RVCA Fresh Air Fun

Looking to escape the house? Searching for some safe fun and learning for your little ones (or big ones) while physical distancing? 

 There's fun, discovery and learning available in your backyard or during a walk around the block.

We spoke to RVCA's Outdoor Educators Andrea Wood (Baxter Conservation Area) and Rebecca Whitman (Foley Mountain Conservation Area) and asked for some tips on how to maximize your child's outdoor experience.

Tip 1: Let your child take the lead

"Is it really important to get all the way around the yard or the block?" asks Ranger Rebecca. "Maybe, but maybe not. Let your child guide the walk. What does their curiosity crave? Safely stopping and poking around in grass, looking for nests and other signs of animals in trees, or simply counting tiny steps along your walk could be really interesting and valuable for your child."

Tip 2: Use all five senses to observe nature

"Challenge children to use these five senses while exploring outside," says Nature Nut Andrea.

  • Sight: use owl eyes to see what is high up in the trees or at their feet or off in the distance. What's around you?
  • Smell: take a deep breath in through your nose. What do you smell?
  • Hearing: use deer ears (have children cup their ears with their hands, facing forward and backward – deer can rotate their ears around to locate sounds) to hear what is going on around them. What sounds do you hear?
  • Touch*: You can use the sense of touch to feel the roughness of the bark of a tree, the softness of green moss, the smoothness of a rock. How does this feel?
  • Taste: Bring a tasty snack on your hike to eat along the way. Is it yummy?

*Be safe, see Tip 5.

Tip 3: Harness their curiosity through "I wonder questions"

Let's think about how we talk to our children when on an outdoor adventure. "Try using 'wonder questions'," challenges Ranger Rebecca. "Rather than saying 'look at this chipmunk hole in the grass', try saying 'I wonder what made this hole over here?' Help guide your child to figure out the answer rather than simply telling them the answer. "How big is the hole? I wonder what size of animal could fit down there. I wonder what kind of animal would want to go underground." Wonder questions help encourage curiosity, inquiry and engagement.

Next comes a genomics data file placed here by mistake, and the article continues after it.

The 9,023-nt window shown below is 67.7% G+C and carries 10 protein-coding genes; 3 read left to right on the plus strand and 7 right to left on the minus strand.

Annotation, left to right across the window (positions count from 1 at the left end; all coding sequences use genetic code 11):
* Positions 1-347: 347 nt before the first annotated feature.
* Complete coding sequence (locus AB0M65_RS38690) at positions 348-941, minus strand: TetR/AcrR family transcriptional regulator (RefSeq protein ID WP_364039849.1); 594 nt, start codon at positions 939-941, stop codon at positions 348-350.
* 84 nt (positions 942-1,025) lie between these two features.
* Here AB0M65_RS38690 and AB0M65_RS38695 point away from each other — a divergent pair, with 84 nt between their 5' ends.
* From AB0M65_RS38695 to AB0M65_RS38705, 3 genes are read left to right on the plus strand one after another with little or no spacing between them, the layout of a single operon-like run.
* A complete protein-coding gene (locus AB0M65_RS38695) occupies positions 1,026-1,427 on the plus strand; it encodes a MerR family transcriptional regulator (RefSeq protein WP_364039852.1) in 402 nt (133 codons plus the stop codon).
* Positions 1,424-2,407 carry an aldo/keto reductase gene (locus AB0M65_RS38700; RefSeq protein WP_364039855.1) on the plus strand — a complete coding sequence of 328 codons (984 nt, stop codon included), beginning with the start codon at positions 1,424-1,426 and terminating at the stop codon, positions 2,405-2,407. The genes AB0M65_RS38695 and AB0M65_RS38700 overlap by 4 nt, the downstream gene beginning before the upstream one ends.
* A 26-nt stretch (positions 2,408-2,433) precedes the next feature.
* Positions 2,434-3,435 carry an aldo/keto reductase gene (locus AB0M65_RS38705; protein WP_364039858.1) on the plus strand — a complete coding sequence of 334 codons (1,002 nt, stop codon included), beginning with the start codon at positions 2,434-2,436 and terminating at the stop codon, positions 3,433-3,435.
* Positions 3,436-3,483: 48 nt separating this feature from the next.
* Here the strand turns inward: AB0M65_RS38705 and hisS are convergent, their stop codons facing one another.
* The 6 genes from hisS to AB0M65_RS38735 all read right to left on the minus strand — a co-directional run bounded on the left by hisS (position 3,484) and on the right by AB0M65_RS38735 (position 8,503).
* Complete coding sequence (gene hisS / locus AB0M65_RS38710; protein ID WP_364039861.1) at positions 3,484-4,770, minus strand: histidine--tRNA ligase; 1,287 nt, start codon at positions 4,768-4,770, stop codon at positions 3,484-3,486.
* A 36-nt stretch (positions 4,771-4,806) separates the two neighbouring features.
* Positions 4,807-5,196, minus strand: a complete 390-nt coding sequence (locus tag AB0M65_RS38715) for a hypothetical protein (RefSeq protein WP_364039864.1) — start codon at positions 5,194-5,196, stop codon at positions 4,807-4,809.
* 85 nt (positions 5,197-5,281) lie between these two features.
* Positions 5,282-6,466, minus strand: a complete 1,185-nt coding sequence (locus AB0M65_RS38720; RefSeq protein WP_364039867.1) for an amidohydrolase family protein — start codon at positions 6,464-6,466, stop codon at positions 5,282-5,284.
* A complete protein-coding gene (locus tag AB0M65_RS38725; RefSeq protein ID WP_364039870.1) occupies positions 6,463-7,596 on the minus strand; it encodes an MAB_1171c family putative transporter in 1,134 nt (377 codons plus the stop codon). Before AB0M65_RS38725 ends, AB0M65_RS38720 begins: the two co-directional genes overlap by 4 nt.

Tip 4: Improve observation skills with the "sit spots"

"Older children may benefit from a "sit spot" experience," says Nature Nut Andrea. "Let them find a special place where they can sit on their own to listen, look, draw, write and reflect. Children will start to notice things that are changing with the season. Plant the seed and see what they start to observe and record."

Tip 5: Wet. Soap. Wash. Rinse. Dry!

"As with any outdoor adventure and especially now, it is important to wash your hands well after your adventure!" reminds Ranger Rebecca. "Make it musical and sing happy birthday to the animals you saw on your walk while you scrub."

Want more ideas? Watch for #RVCAFreshAirFun posts on our social media pages with tips and tricks and games to maximize your time outside! The fun starts on Thursday, April 2, 2020. Be sure to share your amazing family photos – tag us or post in our social media feeds. We love to see our young conservationists exploring!

Join the #RVCAFreshAirFun on Facebook

RVCA - @RideaValleyConservationAuthority
Baxter - @baxterconservationarea
Foley - @foleymountain

See our Outdoor Challenge on Twitter

RVCA - @RideauValleyCA
Foley - @FoleyMtn

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Saturday, 25 March 2023

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Rideau Valley Conservation Authority
3889 Rideau Valley Drive
Manotick, Ontario K4M 1A5

613-692-3571, 1-800-267-3504



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